This example illustrates the interconnexions between the various factors involved in the depletion of biodiversity. The global population has tripled since the mid-20th century, while changes in lifestyles have come with greater resource needs. Each year, Global Footprint Network, an NGO, determines “Earth Overshoot Day”, i.e., the day on which the global population has consumed more resources than the Earth is able to provide in one year. In 2023, that day was 23 August, vs. the end of December at the start of the 1970s and October at the start of the 1990s15.

    Overexploitation of resources is one cause of the destruction of natural habitats. This, in turn, affects climate change via the carbon and water cycles, as well as pollution. And the imbalance caused by these phenomena promotes the proliferation of invasive animal and plant species.

      Reverse the process

      Given the extent of the phenomenon, more and more people are taking action, and not just environmental associations. The private sector has become aware of the consequences of biodiversity depletion for the global economy – depletion that has already cost it more than 5000 billion dollars annually16.

        One source of leverage is “rewilding”, which consists in taking action not only to preserve, but also to reverse the process of biodiversity depletion by “the large-scale restoration of ecosystems to the point where nature is allowed to take care of itself .”17. Rewilding is done by reintroducing animal and plant species in areas where they had vanished or by suspending human activities in a circumscribed territory.

          Initiatives of this type are becoming more than more popular. The European Union, for example, has made them one of the main avenues of its Green Deal. The UK is launching more and more rewilding projects, and in 2023 Norway unveiled a project to rewild a portion of the Arctic archipelago of Svalbard after more than a century of mining there. These projects are based on recreating fully functional ecosystems, while reintroducing endogenous animal and plant species, training in more respectful farming and animal husbandry practices. On top of the ecological and environmental issues involved, most of these programmes also include an economic component with responsible tourism initiatives or support for small entrepreneurs.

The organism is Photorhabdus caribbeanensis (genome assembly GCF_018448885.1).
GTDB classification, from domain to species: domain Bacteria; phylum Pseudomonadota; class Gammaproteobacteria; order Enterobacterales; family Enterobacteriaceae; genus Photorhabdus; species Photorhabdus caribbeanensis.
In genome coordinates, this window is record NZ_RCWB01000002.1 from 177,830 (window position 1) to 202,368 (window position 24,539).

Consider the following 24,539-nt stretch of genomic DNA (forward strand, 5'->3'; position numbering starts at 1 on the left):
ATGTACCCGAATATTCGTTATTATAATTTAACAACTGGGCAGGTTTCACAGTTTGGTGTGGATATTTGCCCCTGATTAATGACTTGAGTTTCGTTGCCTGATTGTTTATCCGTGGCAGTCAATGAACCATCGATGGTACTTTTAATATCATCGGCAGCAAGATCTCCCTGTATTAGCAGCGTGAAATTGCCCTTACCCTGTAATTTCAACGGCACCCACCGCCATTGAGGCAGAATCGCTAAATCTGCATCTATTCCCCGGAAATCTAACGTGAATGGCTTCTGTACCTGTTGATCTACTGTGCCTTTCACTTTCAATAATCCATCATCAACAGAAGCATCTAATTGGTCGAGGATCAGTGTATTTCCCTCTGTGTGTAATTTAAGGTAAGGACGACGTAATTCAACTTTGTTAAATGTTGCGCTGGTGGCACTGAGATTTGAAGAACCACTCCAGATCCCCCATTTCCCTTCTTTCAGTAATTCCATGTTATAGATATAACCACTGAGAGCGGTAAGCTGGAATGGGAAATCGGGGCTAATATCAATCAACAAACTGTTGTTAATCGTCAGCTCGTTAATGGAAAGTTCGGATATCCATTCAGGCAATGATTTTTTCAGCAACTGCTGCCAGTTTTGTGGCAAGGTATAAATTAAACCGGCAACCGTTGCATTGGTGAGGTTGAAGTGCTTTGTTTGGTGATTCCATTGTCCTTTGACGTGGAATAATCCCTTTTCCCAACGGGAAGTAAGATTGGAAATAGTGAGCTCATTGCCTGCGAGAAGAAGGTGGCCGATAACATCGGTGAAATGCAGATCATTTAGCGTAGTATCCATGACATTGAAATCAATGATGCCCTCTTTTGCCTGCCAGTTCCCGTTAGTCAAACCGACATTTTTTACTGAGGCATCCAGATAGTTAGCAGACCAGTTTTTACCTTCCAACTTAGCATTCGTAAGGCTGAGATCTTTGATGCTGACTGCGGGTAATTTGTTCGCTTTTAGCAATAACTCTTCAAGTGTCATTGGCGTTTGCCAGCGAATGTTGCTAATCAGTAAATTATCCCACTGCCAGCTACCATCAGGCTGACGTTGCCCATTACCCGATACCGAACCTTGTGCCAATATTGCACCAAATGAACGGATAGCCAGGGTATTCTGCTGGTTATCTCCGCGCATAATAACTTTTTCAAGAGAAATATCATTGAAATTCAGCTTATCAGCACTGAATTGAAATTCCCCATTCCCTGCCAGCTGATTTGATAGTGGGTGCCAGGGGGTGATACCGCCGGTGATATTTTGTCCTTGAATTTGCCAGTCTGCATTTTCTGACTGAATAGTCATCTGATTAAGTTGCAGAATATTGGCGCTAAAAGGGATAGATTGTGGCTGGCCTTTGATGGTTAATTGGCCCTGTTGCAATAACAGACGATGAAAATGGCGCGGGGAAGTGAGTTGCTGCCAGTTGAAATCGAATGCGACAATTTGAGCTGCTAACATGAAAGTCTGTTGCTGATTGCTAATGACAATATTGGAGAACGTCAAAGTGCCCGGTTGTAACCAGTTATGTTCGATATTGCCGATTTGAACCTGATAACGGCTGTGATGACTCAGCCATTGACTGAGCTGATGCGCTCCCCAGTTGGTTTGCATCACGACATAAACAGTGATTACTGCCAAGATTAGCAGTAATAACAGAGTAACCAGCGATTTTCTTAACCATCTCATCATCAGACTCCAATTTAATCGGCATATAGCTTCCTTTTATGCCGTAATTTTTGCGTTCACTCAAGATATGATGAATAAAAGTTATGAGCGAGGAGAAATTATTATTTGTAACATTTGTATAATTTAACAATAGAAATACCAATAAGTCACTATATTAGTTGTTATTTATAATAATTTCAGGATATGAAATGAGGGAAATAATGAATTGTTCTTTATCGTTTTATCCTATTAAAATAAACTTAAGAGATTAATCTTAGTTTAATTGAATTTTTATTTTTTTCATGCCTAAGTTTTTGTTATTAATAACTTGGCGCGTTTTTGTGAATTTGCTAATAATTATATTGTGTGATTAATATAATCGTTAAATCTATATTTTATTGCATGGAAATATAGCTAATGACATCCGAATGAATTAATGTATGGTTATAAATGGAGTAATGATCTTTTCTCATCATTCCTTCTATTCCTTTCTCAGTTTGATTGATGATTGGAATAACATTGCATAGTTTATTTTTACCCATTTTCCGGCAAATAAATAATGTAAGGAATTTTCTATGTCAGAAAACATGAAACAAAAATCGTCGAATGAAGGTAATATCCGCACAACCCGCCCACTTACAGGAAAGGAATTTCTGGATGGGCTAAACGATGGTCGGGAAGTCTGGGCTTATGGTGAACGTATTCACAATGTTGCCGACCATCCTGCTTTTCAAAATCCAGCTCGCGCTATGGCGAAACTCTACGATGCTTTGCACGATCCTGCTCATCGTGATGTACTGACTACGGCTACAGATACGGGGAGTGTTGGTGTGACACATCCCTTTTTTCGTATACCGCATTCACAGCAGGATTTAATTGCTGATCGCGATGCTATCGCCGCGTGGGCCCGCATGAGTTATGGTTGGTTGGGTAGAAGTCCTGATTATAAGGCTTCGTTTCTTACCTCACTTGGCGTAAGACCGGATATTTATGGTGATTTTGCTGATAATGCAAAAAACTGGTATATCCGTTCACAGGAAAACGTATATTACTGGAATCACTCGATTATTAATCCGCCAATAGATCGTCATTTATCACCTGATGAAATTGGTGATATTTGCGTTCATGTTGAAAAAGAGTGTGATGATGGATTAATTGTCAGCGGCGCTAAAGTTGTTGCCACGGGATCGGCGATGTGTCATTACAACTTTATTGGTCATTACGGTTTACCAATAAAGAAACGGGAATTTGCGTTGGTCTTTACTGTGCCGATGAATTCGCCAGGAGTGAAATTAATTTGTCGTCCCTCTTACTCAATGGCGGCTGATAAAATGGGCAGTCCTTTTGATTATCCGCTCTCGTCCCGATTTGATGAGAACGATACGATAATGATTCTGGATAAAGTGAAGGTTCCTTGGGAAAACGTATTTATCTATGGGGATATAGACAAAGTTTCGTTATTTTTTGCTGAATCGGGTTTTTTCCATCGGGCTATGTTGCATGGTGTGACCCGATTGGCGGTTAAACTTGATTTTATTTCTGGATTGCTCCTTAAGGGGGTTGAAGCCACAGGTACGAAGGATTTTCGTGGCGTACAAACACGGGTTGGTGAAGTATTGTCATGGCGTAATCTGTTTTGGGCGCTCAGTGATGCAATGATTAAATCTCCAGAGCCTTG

These are all initiatives that offer a new vision in which human activities and preservation of biodiversity are no longer enemies but allies. 

              1. https://www.worldwildlife.org/press-releases/68-average-decline-in-species-population-sizes-since-1970-says-new-wwf-report 
              2. https://www.iucnredlist.org 
              3. https://www.science.org/doi/10.1126/sciadv.adh2458 
              4.  ttps://www.stockholmresilience.org/research/planetary-boundaries.html 
              5. https://www.fao.org/3/cc5759en/cc5759en.pdf 
              6. https://www.fao.org/3/cc0461en/cc0461en.pdf 
              7. https://www.science.org/doi/10.1126/sciadv.adh2458 
              8. https://www.ft.com/content/f7d26594-a80c-4431-97bb-b90ad2b0eb92 
              9. https://www.un.org/en/climatechange/science/climate-issues/ocean 
              10. https://www.un.org/en/climatechange/science/climate-issues/ocean 
              11. https://www.ipbes.net/news/Media-Release-Global-Assessment 
              12. https://www.eea.europa.eu/publications/the-benefits-to-biodiversity
              13. https://wwf.panda.org
              14. https://www.unep.org
              15. https://www.overshootday.org/newsroom/past-earth-overshoot-days/ 
              16. https://web-assets.bcg.com
              17. https://www.rewildingbritain.org.uk